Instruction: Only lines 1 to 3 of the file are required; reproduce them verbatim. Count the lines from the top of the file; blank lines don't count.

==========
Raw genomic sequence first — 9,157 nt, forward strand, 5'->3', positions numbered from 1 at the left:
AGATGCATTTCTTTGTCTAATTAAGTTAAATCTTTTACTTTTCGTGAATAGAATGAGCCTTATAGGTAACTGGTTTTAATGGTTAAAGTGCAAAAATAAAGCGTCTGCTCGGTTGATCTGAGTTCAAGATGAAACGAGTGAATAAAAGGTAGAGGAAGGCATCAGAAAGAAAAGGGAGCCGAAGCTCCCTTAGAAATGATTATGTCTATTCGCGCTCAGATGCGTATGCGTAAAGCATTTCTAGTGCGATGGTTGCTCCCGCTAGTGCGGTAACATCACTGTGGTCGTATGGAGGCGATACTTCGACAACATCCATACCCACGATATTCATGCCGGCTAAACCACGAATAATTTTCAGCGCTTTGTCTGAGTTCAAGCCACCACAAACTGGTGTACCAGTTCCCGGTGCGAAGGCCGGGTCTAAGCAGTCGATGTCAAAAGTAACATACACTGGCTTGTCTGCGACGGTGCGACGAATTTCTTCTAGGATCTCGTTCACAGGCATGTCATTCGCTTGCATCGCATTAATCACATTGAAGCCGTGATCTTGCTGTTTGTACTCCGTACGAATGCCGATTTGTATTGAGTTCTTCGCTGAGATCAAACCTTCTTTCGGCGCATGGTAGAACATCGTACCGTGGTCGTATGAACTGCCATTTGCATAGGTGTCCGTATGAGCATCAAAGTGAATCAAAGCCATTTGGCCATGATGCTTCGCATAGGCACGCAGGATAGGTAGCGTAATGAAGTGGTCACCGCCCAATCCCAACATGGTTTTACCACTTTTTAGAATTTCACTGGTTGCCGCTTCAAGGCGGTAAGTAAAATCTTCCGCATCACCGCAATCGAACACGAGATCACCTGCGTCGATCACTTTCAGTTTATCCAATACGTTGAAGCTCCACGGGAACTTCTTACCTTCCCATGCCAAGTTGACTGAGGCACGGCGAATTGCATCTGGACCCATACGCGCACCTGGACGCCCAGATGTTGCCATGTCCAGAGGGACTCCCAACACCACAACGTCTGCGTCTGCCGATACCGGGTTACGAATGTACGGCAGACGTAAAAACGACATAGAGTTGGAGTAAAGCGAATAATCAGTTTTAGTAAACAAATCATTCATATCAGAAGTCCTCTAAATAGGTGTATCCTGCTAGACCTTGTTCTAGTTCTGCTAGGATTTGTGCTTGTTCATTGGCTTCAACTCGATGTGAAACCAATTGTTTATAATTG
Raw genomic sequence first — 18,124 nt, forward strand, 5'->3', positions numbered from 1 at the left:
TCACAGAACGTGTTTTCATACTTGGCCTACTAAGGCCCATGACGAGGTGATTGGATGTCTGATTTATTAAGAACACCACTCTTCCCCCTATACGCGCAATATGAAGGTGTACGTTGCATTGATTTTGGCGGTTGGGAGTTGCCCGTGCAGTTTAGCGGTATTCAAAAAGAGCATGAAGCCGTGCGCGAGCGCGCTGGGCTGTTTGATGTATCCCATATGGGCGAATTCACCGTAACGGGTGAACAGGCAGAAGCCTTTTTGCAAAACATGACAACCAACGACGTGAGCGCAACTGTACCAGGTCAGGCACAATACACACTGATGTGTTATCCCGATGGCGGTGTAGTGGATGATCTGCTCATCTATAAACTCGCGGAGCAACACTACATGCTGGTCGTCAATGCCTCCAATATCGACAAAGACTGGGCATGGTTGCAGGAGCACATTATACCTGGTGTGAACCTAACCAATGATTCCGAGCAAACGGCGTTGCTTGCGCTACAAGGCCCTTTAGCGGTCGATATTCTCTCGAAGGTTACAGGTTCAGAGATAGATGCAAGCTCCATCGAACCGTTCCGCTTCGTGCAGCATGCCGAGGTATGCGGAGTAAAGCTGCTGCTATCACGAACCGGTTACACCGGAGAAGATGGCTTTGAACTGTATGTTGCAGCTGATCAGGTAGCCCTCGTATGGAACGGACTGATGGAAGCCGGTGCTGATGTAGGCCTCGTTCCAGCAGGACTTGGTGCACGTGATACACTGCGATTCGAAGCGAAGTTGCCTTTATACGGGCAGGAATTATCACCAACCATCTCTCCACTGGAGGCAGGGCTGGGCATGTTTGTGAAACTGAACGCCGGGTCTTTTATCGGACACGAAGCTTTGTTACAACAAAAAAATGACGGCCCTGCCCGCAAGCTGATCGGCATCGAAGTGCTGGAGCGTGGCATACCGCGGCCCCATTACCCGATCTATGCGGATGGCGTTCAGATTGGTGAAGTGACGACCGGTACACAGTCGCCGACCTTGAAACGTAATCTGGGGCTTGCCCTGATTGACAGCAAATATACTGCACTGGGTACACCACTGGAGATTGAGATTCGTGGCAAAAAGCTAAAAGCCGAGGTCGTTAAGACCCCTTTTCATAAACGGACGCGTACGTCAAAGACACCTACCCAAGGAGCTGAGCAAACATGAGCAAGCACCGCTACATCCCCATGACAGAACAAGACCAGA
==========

Raw genomic sequence first — 9,157 nt, forward strand, 5'->3', positions numbered from 1 at the left:
AGATGCATTTCTTTGTCTAATTAAGTTAAATCTTTTACTTTTCGTGAATAGAATGAGCCTTATAGGTAACTGGTTTTAATGGTTAAAGTGCAAAAATAAAGCGTCTGCTCGGTTGATCTGAGTTCAAGATGAAACGAGTGAATAAAAGGTAGAGGAAGGCATCAGAAAGAAAAGGGAGCCGAAGCTCCCTTAGAAATGATTATGTCTATTCGCGCTCAGATGCGTATGCGTAAAGCATTTCTAGTGCGATGGTTGCTCCCGCTAGTGCGGTAACATCACTGTGGTCGTATGGAGGCGATACTTCGACAACATCCATACCCACGATATTCATGCCGGCTAAACCACGAATAATTTTCAGCGCTTTGTCTGAGTTCAAGCCACCACAAACTGGTGTACCAGTTCCCGGTGCGAAGGCCGGGTCTAAGCAGTCGATGTCAAAAGTAACATACACTGGCTTGTCTGCGACGGTGCGACGAATTTCTTCTAGGATCTCGTTCACAGGCATGTCATTCGCTTGCATCGCATTAATCACATTGAAGCCGTGATCTTGCTGTTTGTACTCCGTACGAATGCCGATTTGTATTGAGTTCTTCGCTGAGATCAAACCTTCTTTCGGCGCATGGTAGAACATCGTACCGTGGTCGTATGAACTGCCATTTGCATAGGTGTCCGTATGAGCATCAAAGTGAATCAAAGCCATTTGGCCATGATGCTTCGCATAGGCACGCAGGATAGGTAGCGTAATGAAGTGGTCACCGCCCAATCCCAACATGGTTTTACCACTTTTTAGAATTTCACTGGTTGCCGCTTCAAGGCGGTAAGTAAAATCTTCCGCATCACCGCAATCGAACACGAGATCACCTGCGTCGATCACTTTCAGTTTATCCAATACGTTGAAGCTCCACGGGAACTTCTTACCTTCCCATGCCAAGTTGACTGAGGCACGGCGAATTGCATCTGGACCCATACGCGCACCTGGACGCCCAGATGTTGCCATGTCCAGAGGGACTCCCAACACCACAACGTCTGCGTCTGCCGATACCGGGTTACGAATGTACGGCAGACGTAAAAACGACATAGAGTTGGAGTAAAGCGAATAATCAGTTTTAGTAAACAAATCATTCATATCAGAAGTCCTCTAAATAGGTGTATCCTGCTAGACCTTGTTCTAGTTCTGCTAGGATTTGTGCTTGTTCATTGGCTTCAACTCGATGTGAAACCAATTGTTTATAATTG
Raw genomic sequence first — 18,124 nt, forward strand, 5'->3', positions numbered from 1 at the left: